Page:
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Mecca, the holiest site of islaM, is getting a twenty first century Makeover. but not everyone is happy about it
By OrlandO CrOwCrOft
j a n u a r y 2011
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hotel in downtown Cairo and Sami angawi, the renowned Saudi architect and academic, is struggling to make himself heard over an internet phone line. i’m only able to hear every other word, plus he is obviously angry. “what is going on in Mecca and Medina is wrong,” he says, before the picture again crackles and disappears. “Clock tower,” he says, suddenly re-appearing. “that stupid clock tower.” an hour earlier i was gliding through the heavy Jeddah traffic in an immaculate white SUV with Sami’s son, ahmad angawi. ahmad was also talking about the royal Mecca Clock tower, speaking quickly and gesturing with one hand as he wove the car in and out of lane with the other. every now and then he’d go quiet, as if in thought, use his free hand to flick back the corners of his white guthra headscarf, and then press on. we were on our way to the angawi family home, a beautiful villa on the outskirts of Jeddah, where i was due to meet ahmad’s father, Sami angawi, via a Skype connection. it was what i thought was a fairly innocuous comment about the tower that had started ahmad talking about Mecca, but as he grew more animated he suddenly stopped, glanced at me, and realised i wasn’t really getting it. he quickly turned back to the road. “when you see my house, insha’allah, you will know what i mean,” he said, straightening his headscarf. it is a difficult place to get, Mecca, considering that nonMuslims are not allowed to enter it. Photography, as elsewhere in Saudi arabia, is also frowned upon. as you approach the city,
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“the gigantic royal Mecca clock tower has been the pivotal developMent of the new MillenniuM in Mecca. when it opens at the end of this year it will be the tallest and largest hotel in the world, topping out at 601 Metres and quite literally eclipsing every other luxury hotel in the holy city”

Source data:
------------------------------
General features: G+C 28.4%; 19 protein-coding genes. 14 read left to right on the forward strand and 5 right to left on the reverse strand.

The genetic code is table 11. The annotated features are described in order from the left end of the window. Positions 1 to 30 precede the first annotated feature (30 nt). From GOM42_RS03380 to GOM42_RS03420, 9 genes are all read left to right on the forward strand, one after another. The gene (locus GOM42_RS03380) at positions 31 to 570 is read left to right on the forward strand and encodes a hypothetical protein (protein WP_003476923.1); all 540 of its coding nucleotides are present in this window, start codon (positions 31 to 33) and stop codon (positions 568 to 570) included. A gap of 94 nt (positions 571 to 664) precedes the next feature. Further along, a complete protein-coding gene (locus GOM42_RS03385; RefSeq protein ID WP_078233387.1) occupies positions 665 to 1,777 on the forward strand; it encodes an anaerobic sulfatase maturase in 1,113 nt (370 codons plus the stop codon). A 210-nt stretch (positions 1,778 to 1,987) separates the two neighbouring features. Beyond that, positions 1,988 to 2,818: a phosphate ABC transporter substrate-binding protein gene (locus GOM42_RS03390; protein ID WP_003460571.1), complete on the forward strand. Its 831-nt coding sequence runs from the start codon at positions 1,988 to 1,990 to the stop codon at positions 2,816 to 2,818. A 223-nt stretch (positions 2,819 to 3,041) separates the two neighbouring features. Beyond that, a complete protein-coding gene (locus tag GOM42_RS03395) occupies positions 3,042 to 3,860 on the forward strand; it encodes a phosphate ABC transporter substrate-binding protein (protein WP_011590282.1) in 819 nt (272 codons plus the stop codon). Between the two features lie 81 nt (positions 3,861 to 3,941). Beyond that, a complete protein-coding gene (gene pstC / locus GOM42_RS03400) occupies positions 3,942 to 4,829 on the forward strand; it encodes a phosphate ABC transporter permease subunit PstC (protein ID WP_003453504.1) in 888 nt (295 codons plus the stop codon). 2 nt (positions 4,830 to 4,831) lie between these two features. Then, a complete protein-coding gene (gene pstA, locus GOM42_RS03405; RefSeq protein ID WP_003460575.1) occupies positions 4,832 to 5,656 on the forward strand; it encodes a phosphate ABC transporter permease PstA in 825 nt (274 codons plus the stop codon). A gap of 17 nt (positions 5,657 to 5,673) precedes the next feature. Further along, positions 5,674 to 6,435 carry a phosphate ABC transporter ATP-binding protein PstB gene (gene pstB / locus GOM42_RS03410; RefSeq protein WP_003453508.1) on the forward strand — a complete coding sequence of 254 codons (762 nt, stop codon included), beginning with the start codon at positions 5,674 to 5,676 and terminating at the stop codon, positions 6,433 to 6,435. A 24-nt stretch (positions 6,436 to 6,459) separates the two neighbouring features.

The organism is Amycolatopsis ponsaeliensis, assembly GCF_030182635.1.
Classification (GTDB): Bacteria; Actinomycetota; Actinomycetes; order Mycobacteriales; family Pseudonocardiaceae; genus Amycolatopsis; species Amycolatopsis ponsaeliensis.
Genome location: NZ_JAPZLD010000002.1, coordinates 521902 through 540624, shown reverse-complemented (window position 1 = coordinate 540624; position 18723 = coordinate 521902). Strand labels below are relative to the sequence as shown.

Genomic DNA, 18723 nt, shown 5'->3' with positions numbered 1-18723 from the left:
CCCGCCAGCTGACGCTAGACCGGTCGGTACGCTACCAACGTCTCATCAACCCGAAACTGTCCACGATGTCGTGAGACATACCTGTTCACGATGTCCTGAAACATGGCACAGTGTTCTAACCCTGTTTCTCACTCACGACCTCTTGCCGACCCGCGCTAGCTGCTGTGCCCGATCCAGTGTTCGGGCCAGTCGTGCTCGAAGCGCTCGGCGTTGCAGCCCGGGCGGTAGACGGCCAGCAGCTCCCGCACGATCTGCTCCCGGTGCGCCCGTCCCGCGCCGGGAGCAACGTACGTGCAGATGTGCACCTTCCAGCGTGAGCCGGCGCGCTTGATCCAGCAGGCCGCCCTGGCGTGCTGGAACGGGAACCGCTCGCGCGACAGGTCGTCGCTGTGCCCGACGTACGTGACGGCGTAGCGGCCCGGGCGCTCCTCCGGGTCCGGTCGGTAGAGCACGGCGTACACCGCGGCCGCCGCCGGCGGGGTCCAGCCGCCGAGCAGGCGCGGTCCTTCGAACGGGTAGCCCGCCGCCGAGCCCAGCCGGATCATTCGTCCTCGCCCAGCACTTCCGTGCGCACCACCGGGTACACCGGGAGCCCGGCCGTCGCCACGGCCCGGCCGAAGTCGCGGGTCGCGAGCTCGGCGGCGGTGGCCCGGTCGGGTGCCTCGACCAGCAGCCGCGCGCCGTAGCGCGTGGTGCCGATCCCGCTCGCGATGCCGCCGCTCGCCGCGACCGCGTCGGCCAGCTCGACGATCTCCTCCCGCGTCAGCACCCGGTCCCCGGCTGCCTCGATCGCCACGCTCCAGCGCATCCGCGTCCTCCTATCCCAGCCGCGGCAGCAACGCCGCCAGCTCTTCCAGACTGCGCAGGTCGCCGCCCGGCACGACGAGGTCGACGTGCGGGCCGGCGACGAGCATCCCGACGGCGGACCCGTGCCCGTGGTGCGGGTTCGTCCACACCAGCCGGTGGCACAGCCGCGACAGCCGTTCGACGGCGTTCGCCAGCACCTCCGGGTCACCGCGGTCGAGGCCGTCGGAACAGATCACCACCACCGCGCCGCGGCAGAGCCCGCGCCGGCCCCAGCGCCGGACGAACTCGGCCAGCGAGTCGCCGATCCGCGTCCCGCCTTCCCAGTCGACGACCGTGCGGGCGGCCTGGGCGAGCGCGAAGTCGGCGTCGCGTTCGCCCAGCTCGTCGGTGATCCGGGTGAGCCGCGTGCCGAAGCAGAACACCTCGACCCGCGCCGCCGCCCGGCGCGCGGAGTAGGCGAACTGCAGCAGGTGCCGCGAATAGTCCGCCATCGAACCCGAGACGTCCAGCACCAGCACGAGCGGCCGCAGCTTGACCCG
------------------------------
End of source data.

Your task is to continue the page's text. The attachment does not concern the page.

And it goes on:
driving east fifty miles from the coastal city of Jeddah, you reach a junction, known as the Christian Bypass. it has separate lanes for Muslims and non-Muslims — the latter are taken on a detour of the city and farther inland to the mountain retreat of ta’if some three hours away. Still, Mecca isn’t short of visitors. there are 1.4billion Muslims in the world today and those who are able-bodied and can afford to travel are abliged to make the hajj at least once in their lives. three million pilgrims now visit every year and the city has become a proverbial cash cow for developers. over the last twenty years, luxury hotels, restaurants and facilities have sprung up on the roads surrounding the Grand Mosque. Starbucks and KFC outlets border Sheraton and hilton hotels, with rates rising every month. But the gigantic royal Mecca Clock tower is the pivotal development of the new millennium in Mecca. when it opens at the end of this year it will be the tallest and largest hotel in the world, topping out at 601 metres and quite literally eclipsing every other luxury hotel in the holy City. Service will be seven star (naturally), providing wealthy pilgrims with